It took dozens of starts and stops before Diamante finally opened in January. It was worth the effort. Designed by Davis Love III and Paul Cowley, Diamante looks like no other course in Cabo. It is built right into majestic, barely disturbed dunes, with some greens set into giant sandhills. The 600-yard, uphill 14th, with its alley-like fairway threaded through the dunes, echoes the 11th at Waterville — it’s just about 30 degrees warmer than its Irish counterpart. There may be one too many blind shots for some tastes, and it’s not cheap at $275 in high season, but the price includes cart, caddie, and all food and beverage during the round.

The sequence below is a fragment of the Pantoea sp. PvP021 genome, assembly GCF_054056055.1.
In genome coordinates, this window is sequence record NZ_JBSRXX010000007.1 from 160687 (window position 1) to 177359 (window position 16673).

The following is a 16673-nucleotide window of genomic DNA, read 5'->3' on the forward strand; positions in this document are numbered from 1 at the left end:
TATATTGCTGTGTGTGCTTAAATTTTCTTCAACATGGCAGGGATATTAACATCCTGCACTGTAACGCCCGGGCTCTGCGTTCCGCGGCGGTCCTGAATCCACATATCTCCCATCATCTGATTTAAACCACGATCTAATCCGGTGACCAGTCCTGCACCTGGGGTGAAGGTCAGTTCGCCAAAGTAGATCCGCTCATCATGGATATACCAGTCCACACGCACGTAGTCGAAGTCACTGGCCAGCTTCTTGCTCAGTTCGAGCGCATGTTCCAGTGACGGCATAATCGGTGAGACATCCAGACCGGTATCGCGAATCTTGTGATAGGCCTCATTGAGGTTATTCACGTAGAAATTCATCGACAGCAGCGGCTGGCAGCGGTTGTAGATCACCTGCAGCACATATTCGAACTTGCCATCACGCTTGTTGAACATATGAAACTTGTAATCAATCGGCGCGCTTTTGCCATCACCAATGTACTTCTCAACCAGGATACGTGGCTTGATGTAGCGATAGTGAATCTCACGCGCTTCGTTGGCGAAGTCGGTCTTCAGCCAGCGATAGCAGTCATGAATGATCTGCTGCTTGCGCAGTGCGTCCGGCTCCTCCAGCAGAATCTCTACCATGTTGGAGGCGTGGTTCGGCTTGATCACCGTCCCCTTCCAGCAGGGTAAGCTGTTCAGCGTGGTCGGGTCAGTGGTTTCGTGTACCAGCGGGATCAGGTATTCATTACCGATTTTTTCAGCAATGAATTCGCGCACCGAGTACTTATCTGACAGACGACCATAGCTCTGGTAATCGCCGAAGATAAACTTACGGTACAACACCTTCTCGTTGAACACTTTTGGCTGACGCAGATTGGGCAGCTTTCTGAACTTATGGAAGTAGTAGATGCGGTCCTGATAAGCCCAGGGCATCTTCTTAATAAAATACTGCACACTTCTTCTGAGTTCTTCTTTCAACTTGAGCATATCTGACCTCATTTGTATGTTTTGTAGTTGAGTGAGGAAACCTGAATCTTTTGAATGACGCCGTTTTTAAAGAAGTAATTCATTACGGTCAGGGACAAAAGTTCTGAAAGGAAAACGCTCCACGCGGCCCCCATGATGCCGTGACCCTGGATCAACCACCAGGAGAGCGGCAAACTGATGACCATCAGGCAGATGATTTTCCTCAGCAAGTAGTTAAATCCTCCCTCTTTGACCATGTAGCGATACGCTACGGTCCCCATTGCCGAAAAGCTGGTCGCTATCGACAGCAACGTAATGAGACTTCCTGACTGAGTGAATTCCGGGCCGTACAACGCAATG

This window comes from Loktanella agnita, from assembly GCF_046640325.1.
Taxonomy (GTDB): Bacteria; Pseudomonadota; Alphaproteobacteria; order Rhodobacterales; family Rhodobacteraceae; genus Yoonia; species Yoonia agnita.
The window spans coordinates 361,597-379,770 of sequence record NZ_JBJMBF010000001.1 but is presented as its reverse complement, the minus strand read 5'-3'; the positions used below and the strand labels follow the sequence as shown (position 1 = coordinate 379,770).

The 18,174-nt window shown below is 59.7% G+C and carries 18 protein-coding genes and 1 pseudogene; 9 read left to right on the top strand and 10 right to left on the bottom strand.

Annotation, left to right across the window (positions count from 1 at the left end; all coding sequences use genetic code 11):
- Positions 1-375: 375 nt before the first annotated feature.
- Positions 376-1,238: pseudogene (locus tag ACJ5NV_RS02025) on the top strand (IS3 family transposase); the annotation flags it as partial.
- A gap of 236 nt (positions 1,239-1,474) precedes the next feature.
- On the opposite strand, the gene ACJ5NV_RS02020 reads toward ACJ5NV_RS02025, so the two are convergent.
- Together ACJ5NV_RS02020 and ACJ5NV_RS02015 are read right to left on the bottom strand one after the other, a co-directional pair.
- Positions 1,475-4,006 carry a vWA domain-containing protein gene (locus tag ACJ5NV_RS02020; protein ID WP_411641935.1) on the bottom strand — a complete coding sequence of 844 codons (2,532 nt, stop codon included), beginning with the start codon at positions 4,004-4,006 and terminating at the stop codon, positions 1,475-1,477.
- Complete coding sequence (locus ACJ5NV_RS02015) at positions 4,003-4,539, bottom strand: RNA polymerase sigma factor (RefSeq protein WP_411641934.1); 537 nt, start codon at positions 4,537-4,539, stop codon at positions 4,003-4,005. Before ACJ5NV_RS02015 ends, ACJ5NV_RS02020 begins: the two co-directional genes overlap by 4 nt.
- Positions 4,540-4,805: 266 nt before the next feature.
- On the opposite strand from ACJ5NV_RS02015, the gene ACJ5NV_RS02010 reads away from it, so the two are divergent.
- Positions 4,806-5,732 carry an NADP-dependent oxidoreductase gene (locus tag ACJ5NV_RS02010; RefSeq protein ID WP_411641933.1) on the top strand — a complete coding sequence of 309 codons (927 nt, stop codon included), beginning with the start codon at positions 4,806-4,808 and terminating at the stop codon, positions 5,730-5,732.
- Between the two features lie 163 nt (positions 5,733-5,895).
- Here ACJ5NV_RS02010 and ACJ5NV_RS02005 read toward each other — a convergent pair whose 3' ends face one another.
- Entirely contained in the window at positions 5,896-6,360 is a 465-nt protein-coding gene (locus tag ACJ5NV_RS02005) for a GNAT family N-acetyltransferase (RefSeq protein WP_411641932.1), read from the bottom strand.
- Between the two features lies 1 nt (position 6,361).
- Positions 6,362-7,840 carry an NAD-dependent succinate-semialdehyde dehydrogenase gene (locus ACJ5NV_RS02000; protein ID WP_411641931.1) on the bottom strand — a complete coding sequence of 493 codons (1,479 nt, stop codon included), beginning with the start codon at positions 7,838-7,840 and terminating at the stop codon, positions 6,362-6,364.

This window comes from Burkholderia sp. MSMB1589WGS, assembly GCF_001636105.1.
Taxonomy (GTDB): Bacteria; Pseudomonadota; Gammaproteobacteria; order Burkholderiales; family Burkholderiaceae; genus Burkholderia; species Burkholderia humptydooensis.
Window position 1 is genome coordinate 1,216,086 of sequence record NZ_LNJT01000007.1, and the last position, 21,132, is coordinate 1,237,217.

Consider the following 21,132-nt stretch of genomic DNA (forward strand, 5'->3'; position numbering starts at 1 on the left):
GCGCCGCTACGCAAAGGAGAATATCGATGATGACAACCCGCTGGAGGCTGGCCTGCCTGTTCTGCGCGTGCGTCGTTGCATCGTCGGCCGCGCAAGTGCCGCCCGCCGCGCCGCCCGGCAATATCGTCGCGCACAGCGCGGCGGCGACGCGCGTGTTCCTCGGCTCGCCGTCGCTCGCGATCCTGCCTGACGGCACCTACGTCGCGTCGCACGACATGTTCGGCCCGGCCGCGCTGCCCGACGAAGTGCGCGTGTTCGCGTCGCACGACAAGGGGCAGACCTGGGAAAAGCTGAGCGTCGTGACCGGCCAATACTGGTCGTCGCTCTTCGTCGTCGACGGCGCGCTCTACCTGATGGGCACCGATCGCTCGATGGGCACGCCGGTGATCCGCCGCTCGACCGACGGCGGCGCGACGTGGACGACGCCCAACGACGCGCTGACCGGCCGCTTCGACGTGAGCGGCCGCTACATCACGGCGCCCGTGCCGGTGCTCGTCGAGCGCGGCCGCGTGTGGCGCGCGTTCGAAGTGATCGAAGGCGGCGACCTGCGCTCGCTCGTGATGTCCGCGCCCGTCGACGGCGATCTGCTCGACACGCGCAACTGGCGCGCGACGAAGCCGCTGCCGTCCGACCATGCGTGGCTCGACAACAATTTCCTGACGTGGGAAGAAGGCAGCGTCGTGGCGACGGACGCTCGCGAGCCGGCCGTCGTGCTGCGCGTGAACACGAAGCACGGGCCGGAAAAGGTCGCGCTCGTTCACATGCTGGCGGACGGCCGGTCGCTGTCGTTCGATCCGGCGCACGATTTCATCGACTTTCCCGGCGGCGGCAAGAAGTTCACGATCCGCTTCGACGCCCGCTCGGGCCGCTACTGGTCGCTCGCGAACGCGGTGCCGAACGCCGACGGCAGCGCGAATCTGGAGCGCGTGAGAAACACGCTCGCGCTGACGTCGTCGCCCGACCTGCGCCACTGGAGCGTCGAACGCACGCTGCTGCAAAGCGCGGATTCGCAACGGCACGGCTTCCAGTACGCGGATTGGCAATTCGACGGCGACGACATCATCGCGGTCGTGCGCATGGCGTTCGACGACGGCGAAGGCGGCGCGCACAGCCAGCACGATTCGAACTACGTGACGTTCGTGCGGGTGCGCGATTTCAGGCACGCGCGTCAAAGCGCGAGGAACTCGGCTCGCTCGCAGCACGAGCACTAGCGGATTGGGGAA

If you need more proof that Cabo is no longer a sleepy little village — besides the new Mercedes dealership and the Costco store — sample Puerto Los Cabos. This 2,000-acre community sprouted from the desert floor, spawning three neighborhoods and the world’s only Greg Norman/Jack Nicklaus course, but this wasn’t exactly a collaboration. Both architects had designed separate tracks, but until the economy recovers the developers have opened nine by each. The front nine is Norman’s, the back is Jack’s. Jack’s is the sterner test, Greg’s is more fun. Nicklaus built the region’s first championship course, Palmilla, in 1992, and almost singlehandedly transformed Los Cabos into a golf destination, albeit an expensive one. He puts it diplomatically: “I love Cabo for how it was and I love it for how it is.”